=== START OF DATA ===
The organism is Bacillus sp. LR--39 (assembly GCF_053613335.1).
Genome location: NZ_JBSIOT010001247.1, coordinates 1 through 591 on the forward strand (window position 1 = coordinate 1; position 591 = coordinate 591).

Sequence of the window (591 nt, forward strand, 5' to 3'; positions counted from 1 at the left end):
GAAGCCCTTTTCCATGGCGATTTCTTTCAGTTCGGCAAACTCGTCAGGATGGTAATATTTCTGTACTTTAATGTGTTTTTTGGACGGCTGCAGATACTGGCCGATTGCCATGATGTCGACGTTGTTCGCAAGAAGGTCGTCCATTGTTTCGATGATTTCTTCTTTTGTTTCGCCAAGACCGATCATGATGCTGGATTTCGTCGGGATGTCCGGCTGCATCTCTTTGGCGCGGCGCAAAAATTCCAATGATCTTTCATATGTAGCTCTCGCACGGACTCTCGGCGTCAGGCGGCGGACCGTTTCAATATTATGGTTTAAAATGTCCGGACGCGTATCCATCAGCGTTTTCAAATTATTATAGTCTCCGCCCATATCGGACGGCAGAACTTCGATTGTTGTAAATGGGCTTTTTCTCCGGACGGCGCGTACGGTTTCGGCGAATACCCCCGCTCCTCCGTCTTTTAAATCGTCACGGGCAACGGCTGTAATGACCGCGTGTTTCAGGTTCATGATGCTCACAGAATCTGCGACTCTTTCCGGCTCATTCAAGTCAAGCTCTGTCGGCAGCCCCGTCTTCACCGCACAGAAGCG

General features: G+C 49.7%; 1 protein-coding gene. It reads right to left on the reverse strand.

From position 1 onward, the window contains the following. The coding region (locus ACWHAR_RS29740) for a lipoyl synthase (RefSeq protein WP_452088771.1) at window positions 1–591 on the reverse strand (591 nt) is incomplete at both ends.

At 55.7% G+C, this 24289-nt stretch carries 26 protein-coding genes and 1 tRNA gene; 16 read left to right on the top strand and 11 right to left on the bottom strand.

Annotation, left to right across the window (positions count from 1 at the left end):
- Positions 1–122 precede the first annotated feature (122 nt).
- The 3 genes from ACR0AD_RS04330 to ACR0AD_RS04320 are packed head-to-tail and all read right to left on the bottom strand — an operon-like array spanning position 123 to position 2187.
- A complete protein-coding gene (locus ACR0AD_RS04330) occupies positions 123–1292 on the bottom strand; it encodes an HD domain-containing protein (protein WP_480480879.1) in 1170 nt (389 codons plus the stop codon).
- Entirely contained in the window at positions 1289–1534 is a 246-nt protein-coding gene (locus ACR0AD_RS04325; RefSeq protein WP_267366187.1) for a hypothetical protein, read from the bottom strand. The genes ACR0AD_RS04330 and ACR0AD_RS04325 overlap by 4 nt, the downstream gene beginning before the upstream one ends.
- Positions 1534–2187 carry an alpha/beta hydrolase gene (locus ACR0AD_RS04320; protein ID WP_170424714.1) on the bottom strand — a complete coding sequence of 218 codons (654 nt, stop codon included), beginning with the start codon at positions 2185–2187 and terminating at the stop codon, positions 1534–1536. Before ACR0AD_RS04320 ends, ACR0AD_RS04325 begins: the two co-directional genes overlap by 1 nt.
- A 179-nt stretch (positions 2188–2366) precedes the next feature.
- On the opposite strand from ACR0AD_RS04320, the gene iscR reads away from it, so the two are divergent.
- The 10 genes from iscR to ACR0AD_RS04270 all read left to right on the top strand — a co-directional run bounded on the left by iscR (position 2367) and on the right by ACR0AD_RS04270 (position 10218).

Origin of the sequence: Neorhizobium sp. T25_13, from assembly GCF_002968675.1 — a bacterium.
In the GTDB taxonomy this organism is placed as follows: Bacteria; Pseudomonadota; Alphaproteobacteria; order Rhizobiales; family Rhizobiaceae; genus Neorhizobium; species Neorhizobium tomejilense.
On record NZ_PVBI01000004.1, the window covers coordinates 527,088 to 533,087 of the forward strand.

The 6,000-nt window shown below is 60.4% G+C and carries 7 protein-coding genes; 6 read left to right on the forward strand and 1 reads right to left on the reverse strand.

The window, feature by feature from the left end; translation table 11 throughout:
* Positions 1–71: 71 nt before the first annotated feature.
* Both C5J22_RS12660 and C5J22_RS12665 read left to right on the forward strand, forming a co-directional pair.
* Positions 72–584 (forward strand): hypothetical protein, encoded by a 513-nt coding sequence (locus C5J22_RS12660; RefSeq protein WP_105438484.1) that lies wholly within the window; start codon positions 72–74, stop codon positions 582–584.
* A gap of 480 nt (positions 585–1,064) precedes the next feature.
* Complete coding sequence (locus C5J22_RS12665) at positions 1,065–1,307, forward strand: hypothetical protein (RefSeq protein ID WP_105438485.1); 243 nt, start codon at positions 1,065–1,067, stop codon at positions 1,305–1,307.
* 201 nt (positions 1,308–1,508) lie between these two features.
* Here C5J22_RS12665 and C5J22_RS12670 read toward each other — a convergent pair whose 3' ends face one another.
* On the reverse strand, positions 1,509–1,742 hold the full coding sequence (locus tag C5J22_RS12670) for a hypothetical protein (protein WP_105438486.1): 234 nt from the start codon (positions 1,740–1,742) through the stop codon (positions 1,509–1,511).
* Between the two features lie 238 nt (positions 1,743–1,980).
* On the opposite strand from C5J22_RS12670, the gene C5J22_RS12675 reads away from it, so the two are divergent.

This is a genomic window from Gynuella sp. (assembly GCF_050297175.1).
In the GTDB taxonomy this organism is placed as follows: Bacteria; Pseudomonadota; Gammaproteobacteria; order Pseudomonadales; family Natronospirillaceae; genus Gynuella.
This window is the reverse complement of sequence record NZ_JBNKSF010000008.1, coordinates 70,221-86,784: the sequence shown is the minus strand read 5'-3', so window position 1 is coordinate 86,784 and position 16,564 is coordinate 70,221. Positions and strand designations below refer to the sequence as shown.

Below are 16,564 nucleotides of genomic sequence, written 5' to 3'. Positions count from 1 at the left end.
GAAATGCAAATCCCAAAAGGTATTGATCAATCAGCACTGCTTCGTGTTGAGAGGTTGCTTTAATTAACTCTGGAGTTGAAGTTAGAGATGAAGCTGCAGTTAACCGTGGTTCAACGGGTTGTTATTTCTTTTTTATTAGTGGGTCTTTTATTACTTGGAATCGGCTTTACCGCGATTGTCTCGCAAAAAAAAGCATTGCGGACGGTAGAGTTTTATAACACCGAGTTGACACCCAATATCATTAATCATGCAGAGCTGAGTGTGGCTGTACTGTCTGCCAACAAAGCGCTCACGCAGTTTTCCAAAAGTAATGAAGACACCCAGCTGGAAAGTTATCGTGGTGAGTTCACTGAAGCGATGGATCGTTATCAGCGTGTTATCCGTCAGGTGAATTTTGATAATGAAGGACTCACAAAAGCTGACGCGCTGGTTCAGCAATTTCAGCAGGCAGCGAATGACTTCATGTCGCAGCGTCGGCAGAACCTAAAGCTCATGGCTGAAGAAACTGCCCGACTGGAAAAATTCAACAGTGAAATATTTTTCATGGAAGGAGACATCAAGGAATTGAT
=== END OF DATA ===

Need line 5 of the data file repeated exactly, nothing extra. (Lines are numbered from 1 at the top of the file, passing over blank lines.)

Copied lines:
General features: G+C 49.7%; 1 protein-coding gene. It reads right to left on the reverse strand.